In 2018, the Silent Genomes project received $10.4 million in funding from Genome Canada, Genome BC, the Canadian Institutes of Health Research, and others to reduce healthcare disparities and improve precision diagnosis for Indigenous children with genetic disease. Now, just over a year into the project, the team has laid a solid foundation for the work head.
Imagine suspecting your child has a rare genetic disease. To gain a precise diagnosis, and the tailored medical management that follows, your child needs access to advanced genomic technologies and a clinical database of genetic variations in their own population.
If you’re an Indigenous person in Canada, achieving that accurate diagnosis may be more challenging.
“There’s next to no genomic information available,” says Laurie Montour, who is Kanienke’há:ka (Mohawk) and Indigenous Community Engagement Coordinator of Silent Genomes (SG), a four-year project aiming to bridge the gap in healthcare access and improve diagnostic success for Indigenous children with genetic diseases. To accomplish this, SG aims to create an Indigenous Background Variant Library (IBVL) from a diverse group of healthy 1,500 First Nations people as a start. Understanding which genetic variations are common (i.e., background) within a population is critical in precision diagnosis; common variants, which are less likely to cause disease, can be ruled out, and the focus placed instead on rare variants.
Since the project began in 2018, the SG team has been focused on laying their foundation. Activities have included Indigenous community engagement, community education, and capacity-building, as well as developing standards for Indigenous oversight of the library and the biological samples from which it will be built.
Together, these foundations help ensure a level of comfort and understanding of the project within Indigenous communities, without which the project could not move forward. “Sometimes people really don’t want to be involved with genetics care or research because they’re concerned the info could be used for different reasons—reasons they had not intended,” says SG project lead Dr. Laura Arbour, Professor of Medical Genetics at the University of British Columbia’s Island Medical Program, and Affiliate Professor with the University of Victoria’s Division of Medical Sciences.
SG has partnered with the Assembly of First Nations, First Nations Health Authority, Métis National Council, and Inuit Tapiriit Kanatami, as well as created an International Indigenous Genomics Advisory Council to advise on the creation its governance policies.
The team is also in discussions with eight First Nations communities that are part of a national cohort study addressing chronic disease. Their stored biosamples, consented for future research, could be used to generate the IBVL. (Though samples will come from a biobank, the IBVL itself will not be a biobank. Instead, it will store variant data for clinical purposes—and only if the communities are in agreement for use.) SG is engaging with each community to determine if and how the project could proceed.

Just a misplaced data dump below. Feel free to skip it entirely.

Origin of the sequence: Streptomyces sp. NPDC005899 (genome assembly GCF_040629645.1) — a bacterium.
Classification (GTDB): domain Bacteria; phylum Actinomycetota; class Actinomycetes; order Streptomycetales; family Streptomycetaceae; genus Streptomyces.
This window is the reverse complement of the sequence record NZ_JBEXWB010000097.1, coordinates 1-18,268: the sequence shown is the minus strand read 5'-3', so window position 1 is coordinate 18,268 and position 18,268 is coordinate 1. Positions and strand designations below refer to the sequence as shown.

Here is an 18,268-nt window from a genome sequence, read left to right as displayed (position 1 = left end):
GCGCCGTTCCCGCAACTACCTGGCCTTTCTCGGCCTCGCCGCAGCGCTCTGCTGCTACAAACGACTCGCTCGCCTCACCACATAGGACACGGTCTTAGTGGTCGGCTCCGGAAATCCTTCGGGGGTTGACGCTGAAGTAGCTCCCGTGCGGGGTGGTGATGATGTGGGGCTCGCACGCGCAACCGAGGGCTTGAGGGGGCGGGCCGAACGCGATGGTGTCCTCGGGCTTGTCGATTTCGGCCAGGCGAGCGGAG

While the governance policies are not yet finalized, SG has opened participant enrollment in BC (enrollment will open up elsewhere in Canada soon). In the interim, the SG team is using a “DNA-on-loan” policy. In this light, the biosamples are not seen as gifts; they are under contract, and the team can only use the biosamples for SG in the way originally agreed upon. Indigenous-stakeholders can also review any manuscripts to ensure they’re comfortable with the way the data is being used.
“We call it DNA-on-loan because it really puts the patient or the community in the driver’s seat for the way the samples and DNA are used,” says Dr. Arbour. “It keeps that mindset to say ‘I’m really the steward; I’m not the owner of this.”
“We’re paving a new way to do research and deliver genetic healthcare, especially with large genomic data sets,” adds Brittany Morgan, who is Nuu-chah-nulth and Secwepemc, and Community Engagement Coordinator of SG.
As mentioned above, another big focus of the first year has been capacity-building. This has included developing education tools for patients and communities; creating user-friendly, culturally connected consent forms, and teaching genetic counsellors at 14 sites across the country to work with Indigenous peoples in culturally safe ways. SG has also built student capacities by encouraging Indigenous grad students to work with the project and providing scholarship for Indigenous students to attend the Summer Internships for Indigenous Peoples in Genomics Canada (SING Canada).
“My head spins when I see how much we have accomplished in the last year,” says Dr. Arbour. Still, there’s a lot of work to do in the next three years.
“There is an unfortunate amount of time pressure that goes along with this project, but we knew we were trying to fit into something that is conventionally done differently than the way we do,” she says. “We have to stick to our principles to the maximum degree because we have to ensure we’re doing this in a way that’s going to be sustainable. If we rush it and don’t do it well, it’s not going to work.”
In other words, with solid foundations of strong governance, capacity building, and community engagement, SG and its reference library will help more than the 200 children who will receive their diagnosis as part of the project – they will provide advanced genomic healthcare to Indigenous communities across Canada for years to come.